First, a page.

The ketogenic diet is trending, big time. This diet requires a super-high intake of fat and extremely low intake of carbs. It promises fast weight loss, which may make sense for adults who are well beyond puberty.
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But what about growing kids and teens? With childhood obesity at an all-time high, some parents may be asking themselves if keto is the answer to help their kids.
But is keto safe for kids? In a nutshell, no, says registered pediatric dietitian Kaitlyn Nowacki, MS, RD, LD.
The keto diet removes three of the five food groups that have essential vitamins and minerals kids need for growth. If kids cut out carbs, they could eat butter, bacon and eggs to their hearts’ (dis)content, but they’d be missing out on:
“I wouldn’t recommend keto for weight loss in pediatric patients,” Nowacki says. “A weight management program like keto requires vigilant monitoring by a healthcare professional. Plus, growing kids aren’t the same as adults.”
“Quick-fix weight-loss schemes aren’t sustainable in children. It’s important to teach them healthy lifestyle choices and techniques (versus ‘diets’) to set them up for more success as adults.”
And, she warns that kids probably wouldn’t feel great after starting keto. They might experience:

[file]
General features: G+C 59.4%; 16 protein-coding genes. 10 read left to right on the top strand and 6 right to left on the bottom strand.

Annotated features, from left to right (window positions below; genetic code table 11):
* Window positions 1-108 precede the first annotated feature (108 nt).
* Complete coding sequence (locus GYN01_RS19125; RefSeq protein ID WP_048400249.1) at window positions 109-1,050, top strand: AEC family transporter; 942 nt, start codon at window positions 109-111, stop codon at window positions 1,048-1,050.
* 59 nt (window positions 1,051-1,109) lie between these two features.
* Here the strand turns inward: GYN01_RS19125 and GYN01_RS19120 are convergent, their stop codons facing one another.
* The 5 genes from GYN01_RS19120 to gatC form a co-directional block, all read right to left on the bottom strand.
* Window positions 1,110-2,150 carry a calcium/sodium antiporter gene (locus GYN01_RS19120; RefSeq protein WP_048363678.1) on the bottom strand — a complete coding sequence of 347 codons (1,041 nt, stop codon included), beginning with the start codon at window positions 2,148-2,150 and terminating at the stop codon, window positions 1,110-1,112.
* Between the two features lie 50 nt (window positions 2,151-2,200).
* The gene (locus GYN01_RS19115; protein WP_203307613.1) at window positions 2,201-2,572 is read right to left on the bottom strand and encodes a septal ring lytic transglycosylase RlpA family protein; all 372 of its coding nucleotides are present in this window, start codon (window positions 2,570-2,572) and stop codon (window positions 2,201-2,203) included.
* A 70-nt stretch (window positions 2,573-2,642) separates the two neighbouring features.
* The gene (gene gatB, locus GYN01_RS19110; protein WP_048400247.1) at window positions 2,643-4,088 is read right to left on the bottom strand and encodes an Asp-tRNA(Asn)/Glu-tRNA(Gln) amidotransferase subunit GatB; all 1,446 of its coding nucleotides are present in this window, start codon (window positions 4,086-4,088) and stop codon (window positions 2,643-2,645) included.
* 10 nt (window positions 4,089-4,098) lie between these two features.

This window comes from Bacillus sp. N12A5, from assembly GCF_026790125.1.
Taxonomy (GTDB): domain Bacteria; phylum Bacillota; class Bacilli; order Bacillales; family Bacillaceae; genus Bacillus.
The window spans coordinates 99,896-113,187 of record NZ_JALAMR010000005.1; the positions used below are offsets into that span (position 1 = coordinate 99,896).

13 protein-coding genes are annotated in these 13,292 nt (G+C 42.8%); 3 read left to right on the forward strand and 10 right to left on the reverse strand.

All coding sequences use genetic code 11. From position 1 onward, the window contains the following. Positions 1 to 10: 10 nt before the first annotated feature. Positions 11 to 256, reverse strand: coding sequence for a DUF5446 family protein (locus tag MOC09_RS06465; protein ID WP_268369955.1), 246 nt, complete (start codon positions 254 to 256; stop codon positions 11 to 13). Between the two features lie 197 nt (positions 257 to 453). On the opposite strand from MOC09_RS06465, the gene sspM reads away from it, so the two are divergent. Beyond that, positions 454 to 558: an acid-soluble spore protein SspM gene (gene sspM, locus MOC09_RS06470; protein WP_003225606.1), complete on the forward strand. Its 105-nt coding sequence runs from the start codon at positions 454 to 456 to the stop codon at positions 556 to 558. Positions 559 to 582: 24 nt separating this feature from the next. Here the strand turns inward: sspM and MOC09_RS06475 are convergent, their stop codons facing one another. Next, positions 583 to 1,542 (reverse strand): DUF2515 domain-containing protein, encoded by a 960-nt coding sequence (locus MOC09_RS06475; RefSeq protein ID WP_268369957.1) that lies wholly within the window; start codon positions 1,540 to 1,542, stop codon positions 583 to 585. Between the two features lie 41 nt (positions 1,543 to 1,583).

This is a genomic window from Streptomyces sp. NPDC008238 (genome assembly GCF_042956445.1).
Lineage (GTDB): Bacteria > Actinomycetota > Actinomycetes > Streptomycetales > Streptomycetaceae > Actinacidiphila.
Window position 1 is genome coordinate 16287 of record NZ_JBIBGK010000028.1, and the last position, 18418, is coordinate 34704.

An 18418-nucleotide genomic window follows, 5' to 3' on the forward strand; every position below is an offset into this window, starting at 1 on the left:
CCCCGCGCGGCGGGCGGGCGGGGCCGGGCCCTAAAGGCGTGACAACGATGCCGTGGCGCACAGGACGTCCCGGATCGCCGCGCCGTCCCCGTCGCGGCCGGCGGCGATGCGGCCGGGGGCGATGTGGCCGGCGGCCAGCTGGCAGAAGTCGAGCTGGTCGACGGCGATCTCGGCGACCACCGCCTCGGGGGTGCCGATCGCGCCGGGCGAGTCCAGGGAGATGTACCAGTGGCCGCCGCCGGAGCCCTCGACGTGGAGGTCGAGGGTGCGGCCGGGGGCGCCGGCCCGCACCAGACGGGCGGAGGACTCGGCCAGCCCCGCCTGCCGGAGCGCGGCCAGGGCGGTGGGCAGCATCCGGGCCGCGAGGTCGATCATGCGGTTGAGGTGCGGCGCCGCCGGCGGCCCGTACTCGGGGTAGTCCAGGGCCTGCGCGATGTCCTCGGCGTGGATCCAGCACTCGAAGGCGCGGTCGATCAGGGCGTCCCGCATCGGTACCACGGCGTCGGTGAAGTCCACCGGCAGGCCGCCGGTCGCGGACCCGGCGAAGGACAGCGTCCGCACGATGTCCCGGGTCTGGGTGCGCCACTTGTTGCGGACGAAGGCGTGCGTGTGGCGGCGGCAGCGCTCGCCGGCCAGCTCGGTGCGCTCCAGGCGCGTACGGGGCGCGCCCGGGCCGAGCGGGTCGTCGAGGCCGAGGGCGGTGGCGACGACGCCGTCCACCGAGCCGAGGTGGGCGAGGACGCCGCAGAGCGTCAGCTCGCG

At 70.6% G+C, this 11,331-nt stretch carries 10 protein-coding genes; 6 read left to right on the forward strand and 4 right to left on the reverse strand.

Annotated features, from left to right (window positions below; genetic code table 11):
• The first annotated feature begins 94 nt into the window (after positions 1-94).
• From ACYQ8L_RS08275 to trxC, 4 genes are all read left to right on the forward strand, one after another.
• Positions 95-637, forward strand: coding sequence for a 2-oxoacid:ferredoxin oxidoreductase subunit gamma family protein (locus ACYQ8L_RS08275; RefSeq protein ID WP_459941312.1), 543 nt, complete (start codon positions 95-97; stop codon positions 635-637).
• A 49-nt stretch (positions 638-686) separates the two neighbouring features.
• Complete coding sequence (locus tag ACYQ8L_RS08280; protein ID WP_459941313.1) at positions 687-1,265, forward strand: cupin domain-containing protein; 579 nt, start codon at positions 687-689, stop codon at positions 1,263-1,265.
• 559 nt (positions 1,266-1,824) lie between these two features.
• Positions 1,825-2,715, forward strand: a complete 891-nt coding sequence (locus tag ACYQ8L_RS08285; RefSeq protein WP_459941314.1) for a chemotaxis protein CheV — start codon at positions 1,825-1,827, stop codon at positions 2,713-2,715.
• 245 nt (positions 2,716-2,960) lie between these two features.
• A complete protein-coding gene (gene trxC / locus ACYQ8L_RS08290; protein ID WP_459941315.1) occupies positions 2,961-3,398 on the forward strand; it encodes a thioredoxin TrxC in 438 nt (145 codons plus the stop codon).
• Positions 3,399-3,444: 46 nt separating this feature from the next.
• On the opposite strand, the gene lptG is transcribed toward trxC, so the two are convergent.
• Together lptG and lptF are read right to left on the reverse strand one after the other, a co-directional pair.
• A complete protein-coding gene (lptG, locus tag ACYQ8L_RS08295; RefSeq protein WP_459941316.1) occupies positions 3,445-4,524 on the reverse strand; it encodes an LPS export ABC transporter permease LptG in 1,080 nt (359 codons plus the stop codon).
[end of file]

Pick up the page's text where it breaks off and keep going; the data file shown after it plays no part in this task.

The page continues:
There’s one scenario in which keto might be appropriate: Studies have shown that it can help control seizures in some children with epilepsy. But this should be prescribed and carefully monitored by a healthcare professional.
“There is absolutely an obesity epidemic among children. I see at least 30 kids per week who need nutritional counseling and have high BMIs,” Nowacki notes.
While BMI improvement is important for kids who have overweight or obesity, they may not need calorie-limiting diets to get there. Why? Because kids rapidly burn energy and can reach a better BMI by merely growing up. If the only thing they do is decrease excess calories (we’re looking at you, French fries and soda), that might be enough.
If a child or teen does need to restrict their food intake, a dietitian or healthcare provider should oversee and manage that process to keep the child safe. A weight loss plan for children must be tailored to a child’s specific needs.
Nowacki suggests cutting out the bad habits that lead to weight gain by doing the following:
She suggests some simple switches:
While these tips are helpful guides, concerned parents should request support from a registered dietitian or pediatrician. “There are too many unsubstantiated facts and less-than-credible viewpoints online,” says Nowacki. “Don’t jeopardize your child’s long-term health by relying on a web search.”